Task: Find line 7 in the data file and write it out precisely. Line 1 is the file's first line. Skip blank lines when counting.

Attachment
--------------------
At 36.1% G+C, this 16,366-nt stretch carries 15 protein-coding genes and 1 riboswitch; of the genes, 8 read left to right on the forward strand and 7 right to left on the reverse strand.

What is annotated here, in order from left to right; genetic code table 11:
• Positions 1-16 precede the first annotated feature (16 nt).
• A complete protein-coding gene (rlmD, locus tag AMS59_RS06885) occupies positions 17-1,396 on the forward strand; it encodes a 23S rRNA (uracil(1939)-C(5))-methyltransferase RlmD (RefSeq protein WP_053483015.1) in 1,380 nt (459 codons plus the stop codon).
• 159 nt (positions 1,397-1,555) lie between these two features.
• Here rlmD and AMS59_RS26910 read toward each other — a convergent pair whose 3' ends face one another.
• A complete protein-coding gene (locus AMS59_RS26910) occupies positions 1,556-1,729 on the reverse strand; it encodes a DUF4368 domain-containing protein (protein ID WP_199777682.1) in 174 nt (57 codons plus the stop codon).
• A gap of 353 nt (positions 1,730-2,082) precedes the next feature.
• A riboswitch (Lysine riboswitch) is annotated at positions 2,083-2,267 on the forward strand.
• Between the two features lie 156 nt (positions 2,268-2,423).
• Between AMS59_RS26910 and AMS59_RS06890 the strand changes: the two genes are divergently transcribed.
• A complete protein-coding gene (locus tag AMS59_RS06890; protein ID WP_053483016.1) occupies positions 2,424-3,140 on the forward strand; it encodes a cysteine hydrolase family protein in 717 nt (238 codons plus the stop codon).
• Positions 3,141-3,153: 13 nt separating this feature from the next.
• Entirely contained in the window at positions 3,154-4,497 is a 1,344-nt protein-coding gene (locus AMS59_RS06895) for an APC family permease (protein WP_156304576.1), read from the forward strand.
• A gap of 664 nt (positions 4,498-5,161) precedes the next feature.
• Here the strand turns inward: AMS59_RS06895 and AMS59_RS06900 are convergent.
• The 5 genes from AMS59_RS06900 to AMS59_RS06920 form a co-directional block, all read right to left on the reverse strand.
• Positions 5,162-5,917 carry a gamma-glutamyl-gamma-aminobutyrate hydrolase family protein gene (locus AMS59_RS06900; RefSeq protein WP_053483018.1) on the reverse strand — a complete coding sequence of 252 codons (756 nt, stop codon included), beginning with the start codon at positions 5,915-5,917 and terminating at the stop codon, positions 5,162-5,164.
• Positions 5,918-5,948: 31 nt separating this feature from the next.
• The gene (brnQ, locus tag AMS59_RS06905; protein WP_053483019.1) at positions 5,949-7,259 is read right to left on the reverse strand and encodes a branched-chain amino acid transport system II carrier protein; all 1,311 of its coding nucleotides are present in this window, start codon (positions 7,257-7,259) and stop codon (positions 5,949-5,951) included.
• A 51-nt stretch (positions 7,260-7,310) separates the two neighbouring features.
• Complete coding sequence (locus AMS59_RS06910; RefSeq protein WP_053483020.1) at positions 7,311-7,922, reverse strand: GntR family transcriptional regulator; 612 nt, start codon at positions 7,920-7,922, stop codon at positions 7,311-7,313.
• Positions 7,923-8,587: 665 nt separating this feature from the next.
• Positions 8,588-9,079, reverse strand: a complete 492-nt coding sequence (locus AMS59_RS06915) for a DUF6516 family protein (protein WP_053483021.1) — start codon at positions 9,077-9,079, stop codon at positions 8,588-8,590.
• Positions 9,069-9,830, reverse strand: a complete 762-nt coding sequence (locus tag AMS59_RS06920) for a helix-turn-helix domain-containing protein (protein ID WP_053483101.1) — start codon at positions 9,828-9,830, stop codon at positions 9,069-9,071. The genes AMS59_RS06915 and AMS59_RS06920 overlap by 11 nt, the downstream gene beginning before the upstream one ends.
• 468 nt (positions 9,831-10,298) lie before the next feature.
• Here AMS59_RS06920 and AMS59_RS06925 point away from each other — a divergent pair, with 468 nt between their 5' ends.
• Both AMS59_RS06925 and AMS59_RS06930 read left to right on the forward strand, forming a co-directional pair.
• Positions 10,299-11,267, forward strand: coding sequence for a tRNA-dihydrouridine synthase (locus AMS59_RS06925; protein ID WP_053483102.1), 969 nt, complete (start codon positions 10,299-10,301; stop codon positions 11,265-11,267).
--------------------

• A complete protein-coding gene (locus AMS59_RS26910) occupies positions 1,556-1,729 on the reverse strand; it encodes a DUF4368 domain-containing protein (protein ID WP_199777682.1) in 174 nt (57 codons plus the stop codon).